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Whilst membership of the European Union has its downsides, the disadvantages are significantly outweighed by the benefits we get in return. And the Prime Minister’s push for reform gives a window of opportunity to maximise those benefits – before the public chooses the future course for the UK.

With a referendum on Britain’s membership of the European Union now a question of “when” not “if”, it is essential that the business community is part of the debate. Business lives Europe every day. This document contains the views of 29 business leaders, setting out both what EU membership means for them and how it should be better. They come from firms of all sizes, from all sectors and from all parts of the UK. Between them, they are responsible for hundreds of thousands of jobs.

Whilst it’s not a uniform view, the majority of firms believe that the ‘pros’ of EU membership outweigh the ‘cons’. But they also recognise that – like most institutions – the EU is far from perfect. There are disadvantages to EU membership. It costs money. It means compromising with other countries and not always getting our way. The EU should be more focused on being competitive in a changing global economy. The need for further integration of Eurozone countries is not something the UK wants to be part of.

Aspects of EU legislation do get in the way of business. And the Union itself is facing many challenges, particularly in an unstable world. But just as “more Europe” isn’t the answer to every question, neither is “no Europe”. Being a member of the European Union helps British businesses to grow and create more jobs across the UK. The ‘EU single market’ gives British business access to over 500 million customers – that’s 8 times the number of customers in the UK alone. In many respects the EU makes it easier to sell to them, simplifying business rules on exporting. And the sheer size of the EU makes it a magnet for global investment as well as letting EU trade negotiators go ‘toe-to-toe’ with global giants like the US and China to open up their markets. And it’s a good deal for households too. Driving competition within Europe and helping open up trade with countries outside it means lower prices and more choice. Whilst it’s hard to quantify many of the benefits of EU membership, CBI research estimates that membership is worth about 4-5% of our national income - about £3,000 for the average household every year. So – despite the disadvantages – EU membership is a prize worth having.

But it’s not just our job to weigh up the ‘pros’ and ‘cons’. We also need to continually work to make the European Union better. Like the Prime Minister, we believe that creating jobs should be the EU’s ‘raison d’être’, not an ‘optional extra’. The EU must expand the single market in services and update it for the digital age. New regulation must be a last resort, not a first response. And the EU must relentlessly focus on signing new trade deals with high-growth economies around the world. The CBI has been actively pushing this reform agenda with our sister federations in other member states.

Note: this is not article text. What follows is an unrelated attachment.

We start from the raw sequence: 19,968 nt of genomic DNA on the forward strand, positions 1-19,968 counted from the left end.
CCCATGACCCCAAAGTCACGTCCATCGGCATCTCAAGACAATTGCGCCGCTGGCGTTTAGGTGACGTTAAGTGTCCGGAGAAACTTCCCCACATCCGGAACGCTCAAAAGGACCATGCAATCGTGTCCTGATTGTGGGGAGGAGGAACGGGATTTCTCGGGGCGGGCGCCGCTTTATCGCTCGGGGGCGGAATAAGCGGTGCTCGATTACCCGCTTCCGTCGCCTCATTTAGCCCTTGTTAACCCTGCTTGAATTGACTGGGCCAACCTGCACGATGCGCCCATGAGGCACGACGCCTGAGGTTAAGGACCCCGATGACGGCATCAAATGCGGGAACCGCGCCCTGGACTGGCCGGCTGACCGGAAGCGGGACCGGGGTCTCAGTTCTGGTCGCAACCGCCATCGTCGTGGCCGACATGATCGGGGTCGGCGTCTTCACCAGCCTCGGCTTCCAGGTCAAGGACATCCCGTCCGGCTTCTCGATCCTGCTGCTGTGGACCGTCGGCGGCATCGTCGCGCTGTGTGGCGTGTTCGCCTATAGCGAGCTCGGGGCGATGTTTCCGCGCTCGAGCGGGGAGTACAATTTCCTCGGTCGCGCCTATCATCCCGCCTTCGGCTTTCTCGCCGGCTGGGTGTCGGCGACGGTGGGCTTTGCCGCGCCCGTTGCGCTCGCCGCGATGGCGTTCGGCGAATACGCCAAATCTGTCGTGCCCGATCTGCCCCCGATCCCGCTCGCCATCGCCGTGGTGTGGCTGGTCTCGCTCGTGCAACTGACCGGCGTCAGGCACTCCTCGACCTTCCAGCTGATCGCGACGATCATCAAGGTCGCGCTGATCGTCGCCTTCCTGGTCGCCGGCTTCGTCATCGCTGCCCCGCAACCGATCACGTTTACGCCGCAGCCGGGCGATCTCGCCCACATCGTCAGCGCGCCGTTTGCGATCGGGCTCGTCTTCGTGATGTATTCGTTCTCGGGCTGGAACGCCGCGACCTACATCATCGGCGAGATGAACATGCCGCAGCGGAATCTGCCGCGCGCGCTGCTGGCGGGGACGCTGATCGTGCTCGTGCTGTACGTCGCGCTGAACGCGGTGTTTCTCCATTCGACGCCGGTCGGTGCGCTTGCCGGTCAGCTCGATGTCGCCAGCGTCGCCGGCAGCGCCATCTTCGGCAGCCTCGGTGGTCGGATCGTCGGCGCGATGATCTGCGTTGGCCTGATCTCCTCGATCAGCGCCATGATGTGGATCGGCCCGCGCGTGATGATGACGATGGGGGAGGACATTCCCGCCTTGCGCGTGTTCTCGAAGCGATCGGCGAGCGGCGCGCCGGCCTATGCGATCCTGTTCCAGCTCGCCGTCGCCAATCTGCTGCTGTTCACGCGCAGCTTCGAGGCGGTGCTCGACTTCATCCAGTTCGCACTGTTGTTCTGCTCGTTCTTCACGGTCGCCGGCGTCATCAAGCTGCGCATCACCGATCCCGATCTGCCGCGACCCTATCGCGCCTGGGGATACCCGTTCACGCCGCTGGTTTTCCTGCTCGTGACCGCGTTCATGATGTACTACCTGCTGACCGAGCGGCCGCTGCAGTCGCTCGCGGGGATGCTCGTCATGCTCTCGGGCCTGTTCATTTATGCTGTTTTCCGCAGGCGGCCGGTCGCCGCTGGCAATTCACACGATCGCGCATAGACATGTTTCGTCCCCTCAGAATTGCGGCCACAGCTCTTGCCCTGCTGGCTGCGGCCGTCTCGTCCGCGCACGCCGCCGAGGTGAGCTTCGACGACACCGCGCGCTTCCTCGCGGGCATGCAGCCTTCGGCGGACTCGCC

People will vote for many reasons in the referendum, including whether staying or leaving will be best for tomorrow’s growth and jobs, where the business view is critical. This choice of futures is the fundamental question. Alternative arrangements to full membership either have serious downsides or are surrounded by huge uncertainty. That’s why the majority of business want to remain in a reformed EU.
 

  1. There are many benefits to being in the European Union, including...
    • More customers for business, more jobs back home
    • 1 set of rules not 28, cutting costs for business
    • More international investment in the UK economy, creating more jobs
    • Access to the skills businesses need to grow
    • Opening up a third of the world’s market for trade
    • Lower prices, more choice for customers 

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  2. But, the European Union should work better for business by...
    • Reducing and simplifying the rules so business can grow
    • Breaking down barriers to European trade in services
    • Supporting online businesses
    • Making sure the European Union works for all countries
    • Keeping spending under control and focusing it on jobs and growth
    • Doing more to open up global markets

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  3. Arrangements other than full membership have serious downsides...
    • Being like Switzerland means limited access to the EU single market only and where we comply with EU rules
    • Being like Norway means following European Union rules but having no say
    • Being like Turkey would leave us with no influence in the EU or in global trade deals
    • Working through the World Trade Organization would mean the return of tariffs and taxes on trade
    • Even a special UK-EU Free Trade Agreement would put trade at risk and reduce our influence over the rules

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